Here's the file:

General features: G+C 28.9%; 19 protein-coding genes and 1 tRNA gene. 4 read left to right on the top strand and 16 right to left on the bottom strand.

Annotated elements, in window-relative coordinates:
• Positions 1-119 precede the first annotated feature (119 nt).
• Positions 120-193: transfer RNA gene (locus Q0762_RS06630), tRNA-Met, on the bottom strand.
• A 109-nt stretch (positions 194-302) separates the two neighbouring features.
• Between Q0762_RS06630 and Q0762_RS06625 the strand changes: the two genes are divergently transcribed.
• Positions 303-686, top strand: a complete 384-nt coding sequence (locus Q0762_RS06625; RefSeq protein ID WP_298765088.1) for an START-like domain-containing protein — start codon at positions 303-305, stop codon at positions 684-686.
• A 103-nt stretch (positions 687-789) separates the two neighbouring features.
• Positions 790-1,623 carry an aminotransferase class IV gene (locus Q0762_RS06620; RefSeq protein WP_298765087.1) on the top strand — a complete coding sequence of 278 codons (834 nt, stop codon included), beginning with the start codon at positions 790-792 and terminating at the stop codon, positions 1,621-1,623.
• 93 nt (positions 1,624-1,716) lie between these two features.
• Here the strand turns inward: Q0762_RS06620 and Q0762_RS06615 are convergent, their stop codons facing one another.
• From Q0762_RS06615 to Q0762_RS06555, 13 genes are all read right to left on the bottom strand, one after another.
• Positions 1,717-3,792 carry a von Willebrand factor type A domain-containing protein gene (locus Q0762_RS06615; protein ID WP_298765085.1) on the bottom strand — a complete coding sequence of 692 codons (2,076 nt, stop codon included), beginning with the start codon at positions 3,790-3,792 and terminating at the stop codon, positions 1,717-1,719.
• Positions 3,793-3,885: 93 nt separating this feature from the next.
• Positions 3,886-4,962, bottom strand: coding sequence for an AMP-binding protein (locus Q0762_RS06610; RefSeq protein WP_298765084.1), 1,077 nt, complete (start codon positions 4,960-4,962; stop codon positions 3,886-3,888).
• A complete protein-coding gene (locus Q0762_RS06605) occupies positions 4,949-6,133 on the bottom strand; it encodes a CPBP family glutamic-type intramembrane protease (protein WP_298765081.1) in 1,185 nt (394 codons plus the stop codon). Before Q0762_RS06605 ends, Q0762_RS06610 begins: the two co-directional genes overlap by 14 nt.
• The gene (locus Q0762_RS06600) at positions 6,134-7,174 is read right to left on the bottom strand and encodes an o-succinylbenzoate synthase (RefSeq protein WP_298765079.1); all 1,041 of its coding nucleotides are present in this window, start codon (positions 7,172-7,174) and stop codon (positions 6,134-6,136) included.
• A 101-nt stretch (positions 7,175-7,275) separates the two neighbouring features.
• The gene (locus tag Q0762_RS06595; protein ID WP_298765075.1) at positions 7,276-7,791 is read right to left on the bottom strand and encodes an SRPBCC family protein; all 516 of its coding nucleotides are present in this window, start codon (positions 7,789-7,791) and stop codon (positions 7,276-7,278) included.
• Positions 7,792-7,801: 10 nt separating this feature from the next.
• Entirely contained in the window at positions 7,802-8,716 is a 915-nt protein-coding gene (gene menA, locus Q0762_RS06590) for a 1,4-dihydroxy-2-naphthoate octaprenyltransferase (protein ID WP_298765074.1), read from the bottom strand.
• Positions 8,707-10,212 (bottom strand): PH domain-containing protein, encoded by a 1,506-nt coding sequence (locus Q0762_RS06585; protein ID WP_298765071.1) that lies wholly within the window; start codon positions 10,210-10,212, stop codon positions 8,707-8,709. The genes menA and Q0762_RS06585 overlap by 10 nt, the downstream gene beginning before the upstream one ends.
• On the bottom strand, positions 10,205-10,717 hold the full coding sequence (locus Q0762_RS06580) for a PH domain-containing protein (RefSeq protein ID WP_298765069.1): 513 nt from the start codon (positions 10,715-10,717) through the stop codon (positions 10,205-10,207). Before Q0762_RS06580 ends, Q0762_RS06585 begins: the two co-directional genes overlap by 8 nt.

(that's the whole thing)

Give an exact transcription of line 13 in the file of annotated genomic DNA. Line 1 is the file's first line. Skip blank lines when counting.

• Positions 1,717-3,792 carry a von Willebrand factor type A domain-containing protein gene (locus Q0762_RS06615; protein ID WP_298765085.1) on the bottom strand — a complete coding sequence of 692 codons (2,076 nt, stop codon included), beginning with the start codon at positions 3,790-3,792 and terminating at the stop codon, positions 1,717-1,719.